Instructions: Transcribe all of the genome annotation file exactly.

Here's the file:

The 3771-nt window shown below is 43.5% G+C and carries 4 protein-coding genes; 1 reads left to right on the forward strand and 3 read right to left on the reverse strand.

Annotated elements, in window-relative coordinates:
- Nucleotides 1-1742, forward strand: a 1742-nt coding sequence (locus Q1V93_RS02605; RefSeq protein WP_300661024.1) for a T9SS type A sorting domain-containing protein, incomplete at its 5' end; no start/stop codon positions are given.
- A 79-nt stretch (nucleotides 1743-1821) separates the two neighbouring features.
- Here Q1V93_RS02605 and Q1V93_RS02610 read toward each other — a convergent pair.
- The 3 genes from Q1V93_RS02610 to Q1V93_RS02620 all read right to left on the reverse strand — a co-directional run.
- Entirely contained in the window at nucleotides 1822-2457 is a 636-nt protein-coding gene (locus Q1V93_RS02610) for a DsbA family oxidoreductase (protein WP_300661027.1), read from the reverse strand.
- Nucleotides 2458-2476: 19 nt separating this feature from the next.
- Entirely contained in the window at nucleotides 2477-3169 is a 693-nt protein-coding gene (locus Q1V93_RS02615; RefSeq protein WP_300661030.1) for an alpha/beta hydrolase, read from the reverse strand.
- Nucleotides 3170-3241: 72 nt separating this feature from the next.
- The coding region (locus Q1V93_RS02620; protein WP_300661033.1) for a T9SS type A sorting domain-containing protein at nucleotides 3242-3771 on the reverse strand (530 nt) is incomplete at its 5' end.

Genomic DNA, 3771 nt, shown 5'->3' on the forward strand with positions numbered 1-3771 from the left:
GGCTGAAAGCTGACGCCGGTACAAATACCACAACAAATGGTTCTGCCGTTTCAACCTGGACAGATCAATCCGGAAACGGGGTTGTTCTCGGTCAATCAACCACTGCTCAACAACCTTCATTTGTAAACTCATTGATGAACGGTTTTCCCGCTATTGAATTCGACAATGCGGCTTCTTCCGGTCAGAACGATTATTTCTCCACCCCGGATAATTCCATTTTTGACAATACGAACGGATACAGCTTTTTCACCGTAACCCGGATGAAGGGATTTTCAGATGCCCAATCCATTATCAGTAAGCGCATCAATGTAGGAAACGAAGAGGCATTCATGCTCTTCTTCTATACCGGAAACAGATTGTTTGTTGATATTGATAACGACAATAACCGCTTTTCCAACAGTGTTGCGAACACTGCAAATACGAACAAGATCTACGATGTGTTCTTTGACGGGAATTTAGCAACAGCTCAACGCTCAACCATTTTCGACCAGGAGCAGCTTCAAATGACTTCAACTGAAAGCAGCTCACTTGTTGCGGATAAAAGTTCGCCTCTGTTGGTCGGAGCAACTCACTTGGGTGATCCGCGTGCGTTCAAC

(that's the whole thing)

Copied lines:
The 3771-nt window shown below is 43.5% G+C and carries 4 protein-coding genes; 1 reads left to right on the forward strand and 3 read right to left on the reverse strand.

Annotated elements, in window-relative coordinates:
- Nucleotides 1-1742, forward strand: a 1742-nt coding sequence (locus Q1V93_RS02605; RefSeq protein WP_300661024.1) for a T9SS type A sorting domain-containing protein, incomplete at its 5' end; no start/stop codon positions are given.
- A 79-nt stretch (nucleotides 1743-1821) separates the two neighbouring features.
- Here Q1V93_RS02605 and Q1V93_RS02610 read toward each other — a convergent pair.
- The 3 genes from Q1V93_RS02610 to Q1V93_RS02620 all read right to left on the reverse strand — a co-directional run.
- Entirely contained in the window at nucleotides 1822-2457 is a 636-nt protein-coding gene (locus Q1V93_RS02610) for a DsbA family oxidoreductase (protein WP_300661027.1), read from the reverse strand.
- Nucleotides 2458-2476: 19 nt separating this feature from the next.
- Entirely contained in the window at nucleotides 2477-3169 is a 693-nt protein-coding gene (locus Q1V93_RS02615; RefSeq protein WP_300661030.1) for an alpha/beta hydrolase, read from the reverse strand.
- Nucleotides 3170-3241: 72 nt separating this feature from the next.
- The coding region (locus Q1V93_RS02620; protein WP_300661033.1) for a T9SS type A sorting domain-containing protein at nucleotides 3242-3771 on the reverse strand (530 nt) is incomplete at its 5' end.

Genomic DNA, 3771 nt, shown 5'->3' on the forward strand with positions numbered 1-3771 from the left:
GGCTGAAAGCTGACGCCGGTACAAATACCACAACAAATGGTTCTGCCGTTTCAACCTGGACAGATCAATCCGGAAACGGGGTTGTTCTCGGTCAATCAACCACTGCTCAACAACCTTCATTTGTAAACTCATTGATGAACGGTTTTCCCGCTATTGAATTCGACAATGCGGCTTCTTCCGGTCAGAACGATTATTTCTCCACCCCGGATAATTCCATTTTTGACAATACGAACGGATACAGCTTTTTCACCGTAACCCGGATGAAGGGATTTTCAGATGCCCAATCCATTATCAGTAAGCGCATCAATGTAGGAAACGAAGAGGCATTCATGCTCTTCTTCTATACCGGAAACAGATTGTTTGTTGATATTGATAACGACAATAACCGCTTTTCCAACAGTGTTGCGAACACTGCAAATACGAACAAGATCTACGATGTGTTCTTTGACGGGAATTTAGCAACAGCTCAACGCTCAACCATTTTCGACCAGGAGCAGCTTCAAATGACTTCAACTGAAAGCAGCTCACTTGTTGCGGATAAAAGTTCGCCTCTGTTGGTCGGAGCAACTCACTTGGGTGATCCGCGTGCGTTCAAC